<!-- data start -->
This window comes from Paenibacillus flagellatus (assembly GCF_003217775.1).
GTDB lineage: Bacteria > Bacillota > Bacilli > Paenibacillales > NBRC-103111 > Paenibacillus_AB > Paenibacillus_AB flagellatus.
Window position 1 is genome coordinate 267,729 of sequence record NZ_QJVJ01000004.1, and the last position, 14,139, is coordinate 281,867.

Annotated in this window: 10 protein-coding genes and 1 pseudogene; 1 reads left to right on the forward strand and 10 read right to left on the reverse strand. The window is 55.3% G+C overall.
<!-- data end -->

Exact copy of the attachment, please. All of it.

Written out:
This window comes from Paenibacillus flagellatus (assembly GCF_003217775.1).
GTDB lineage: Bacteria > Bacillota > Bacilli > Paenibacillales > NBRC-103111 > Paenibacillus_AB > Paenibacillus_AB flagellatus.
Window position 1 is genome coordinate 267,729 of sequence record NZ_QJVJ01000004.1, and the last position, 14,139, is coordinate 281,867.

Annotated in this window: 10 protein-coding genes and 1 pseudogene; 1 reads left to right on the forward strand and 10 read right to left on the reverse strand. The window is 55.3% G+C overall.